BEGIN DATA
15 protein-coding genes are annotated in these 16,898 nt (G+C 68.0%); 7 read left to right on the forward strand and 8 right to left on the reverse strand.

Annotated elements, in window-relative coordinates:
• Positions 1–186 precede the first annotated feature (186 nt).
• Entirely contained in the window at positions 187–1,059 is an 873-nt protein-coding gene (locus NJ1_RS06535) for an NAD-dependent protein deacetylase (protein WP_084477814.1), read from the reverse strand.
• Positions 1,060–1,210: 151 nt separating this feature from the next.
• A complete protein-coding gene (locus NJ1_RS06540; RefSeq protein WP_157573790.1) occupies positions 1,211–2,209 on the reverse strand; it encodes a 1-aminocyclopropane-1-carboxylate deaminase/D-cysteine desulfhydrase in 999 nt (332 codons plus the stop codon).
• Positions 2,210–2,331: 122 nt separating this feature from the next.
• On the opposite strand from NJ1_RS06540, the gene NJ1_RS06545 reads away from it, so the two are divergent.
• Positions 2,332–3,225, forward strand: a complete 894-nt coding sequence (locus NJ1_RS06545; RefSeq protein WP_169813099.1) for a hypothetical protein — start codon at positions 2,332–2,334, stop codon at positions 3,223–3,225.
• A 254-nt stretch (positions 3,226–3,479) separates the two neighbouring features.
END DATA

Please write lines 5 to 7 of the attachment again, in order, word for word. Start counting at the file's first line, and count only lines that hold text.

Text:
• Positions 1,060–1,210: 151 nt separating this feature from the next.
• A complete protein-coding gene (locus NJ1_RS06540; RefSeq protein WP_157573790.1) occupies positions 1,211–2,209 on the reverse strand; it encodes a 1-aminocyclopropane-1-carboxylate deaminase/D-cysteine desulfhydrase in 999 nt (332 codons plus the stop codon).
• Positions 2,210–2,331: 122 nt separating this feature from the next.